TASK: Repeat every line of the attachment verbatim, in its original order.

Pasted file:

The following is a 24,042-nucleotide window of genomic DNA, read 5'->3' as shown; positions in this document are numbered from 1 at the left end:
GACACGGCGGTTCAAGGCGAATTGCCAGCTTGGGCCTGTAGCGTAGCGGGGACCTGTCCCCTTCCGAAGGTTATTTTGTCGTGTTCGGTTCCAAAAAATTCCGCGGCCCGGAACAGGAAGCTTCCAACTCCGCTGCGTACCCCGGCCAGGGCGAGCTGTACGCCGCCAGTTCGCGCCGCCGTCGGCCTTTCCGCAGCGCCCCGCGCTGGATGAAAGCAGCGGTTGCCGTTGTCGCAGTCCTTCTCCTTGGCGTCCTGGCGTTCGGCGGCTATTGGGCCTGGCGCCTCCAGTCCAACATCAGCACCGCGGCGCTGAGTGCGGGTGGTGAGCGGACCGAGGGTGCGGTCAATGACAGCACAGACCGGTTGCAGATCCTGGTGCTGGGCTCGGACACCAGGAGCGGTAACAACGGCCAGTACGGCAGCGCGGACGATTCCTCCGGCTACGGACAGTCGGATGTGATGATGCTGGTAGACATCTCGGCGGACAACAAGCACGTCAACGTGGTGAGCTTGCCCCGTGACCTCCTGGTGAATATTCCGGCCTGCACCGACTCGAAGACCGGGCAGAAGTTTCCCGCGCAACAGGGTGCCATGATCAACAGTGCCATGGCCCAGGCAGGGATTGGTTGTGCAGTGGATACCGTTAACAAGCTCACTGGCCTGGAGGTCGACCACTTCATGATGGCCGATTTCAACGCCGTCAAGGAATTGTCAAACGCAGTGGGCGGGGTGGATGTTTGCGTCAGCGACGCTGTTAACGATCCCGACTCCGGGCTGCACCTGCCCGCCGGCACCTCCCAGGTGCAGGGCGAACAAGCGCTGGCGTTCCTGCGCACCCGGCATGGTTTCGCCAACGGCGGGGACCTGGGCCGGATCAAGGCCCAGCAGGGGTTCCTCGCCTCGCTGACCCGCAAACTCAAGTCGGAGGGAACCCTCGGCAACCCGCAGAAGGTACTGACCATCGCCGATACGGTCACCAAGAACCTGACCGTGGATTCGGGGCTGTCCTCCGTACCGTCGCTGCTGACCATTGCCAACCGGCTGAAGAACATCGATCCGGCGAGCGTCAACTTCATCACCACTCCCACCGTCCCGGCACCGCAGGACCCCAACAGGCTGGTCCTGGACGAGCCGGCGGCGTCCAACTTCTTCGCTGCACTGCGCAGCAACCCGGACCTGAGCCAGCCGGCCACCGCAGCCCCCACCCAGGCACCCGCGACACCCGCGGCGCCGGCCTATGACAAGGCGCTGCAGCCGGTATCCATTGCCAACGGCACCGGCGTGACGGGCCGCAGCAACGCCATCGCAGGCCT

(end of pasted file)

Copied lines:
The following is a 24,042-nucleotide window of genomic DNA, read 5'->3' as shown; positions in this document are numbered from 1 at the left end:
GACACGGCGGTTCAAGGCGAATTGCCAGCTTGGGCCTGTAGCGTAGCGGGGACCTGTCCCCTTCCGAAGGTTATTTTGTCGTGTTCGGTTCCAAAAAATTCCGCGGCCCGGAACAGGAAGCTTCCAACTCCGCTGCGTACCCCGGCCAGGGCGAGCTGTACGCCGCCAGTTCGCGCCGCCGTCGGCCTTTCCGCAGCGCCCCGCGCTGGATGAAAGCAGCGGTTGCCGTTGTCGCAGTCCTTCTCCTTGGCGTCCTGGCGTTCGGCGGCTATTGGGCCTGGCGCCTCCAGTCCAACATCAGCACCGCGGCGCTGAGTGCGGGTGGTGAGCGGACCGAGGGTGCGGTCAATGACAGCACAGACCGGTTGCAGATCCTGGTGCTGGGCTCGGACACCAGGAGCGGTAACAACGGCCAGTACGGCAGCGCGGACGATTCCTCCGGCTACGGACAGTCGGATGTGATGATGCTGGTAGACATCTCGGCGGACAACAAGCACGTCAACGTGGTGAGCTTGCCCCGTGACCTCCTGGTGAATATTCCGGCCTGCACCGACTCGAAGACCGGGCAGAAGTTTCCCGCGCAACAGGGTGCCATGATCAACAGTGCCATGGCCCAGGCAGGGATTGGTTGTGCAGTGGATACCGTTAACAAGCTCACTGGCCTGGAGGTCGACCACTTCATGATGGCCGATTTCAACGCCGTCAAGGAATTGTCAAACGCAGTGGGCGGGGTGGATGTTTGCGTCAGCGACGCTGTTAACGATCCCGACTCCGGGCTGCACCTGCCCGCCGGCACCTCCCAGGTGCAGGGCGAACAAGCGCTGGCGTTCCTGCGCACCCGGCATGGTTTCGCCAACGGCGGGGACCTGGGCCGGATCAAGGCCCAGCAGGGGTTCCTCGCCTCGCTGACCCGCAAACTCAAGTCGGAGGGAACCCTCGGCAACCCGCAGAAGGTACTGACCATCGCCGATACGGTCACCAAGAACCTGACCGTGGATTCGGGGCTGTCCTCCGTACCGTCGCTGCTGACCATTGCCAACCGGCTGAAGAACATCGATCCGGCGAGCGTCAACTTCATCACCACTCCCACCGTCCCGGCACCGCAGGACCCCAACAGGCTGGTCCTGGACGAGCCGGCGGCGTCCAACTTCTTCGCTGCACTGCGCAGCAACCCGGACCTGAGCCAGCCGGCCACCGCAGCCCCCACCCAGGCACCCGCGACACCCGCGGCGCCGGCCTATGACAAGGCGCTGCAGCCGGTATCCATTGCCAACGGCACCGGCGTGACGGGCCGCAGCAACGCCATCGCAGGCCT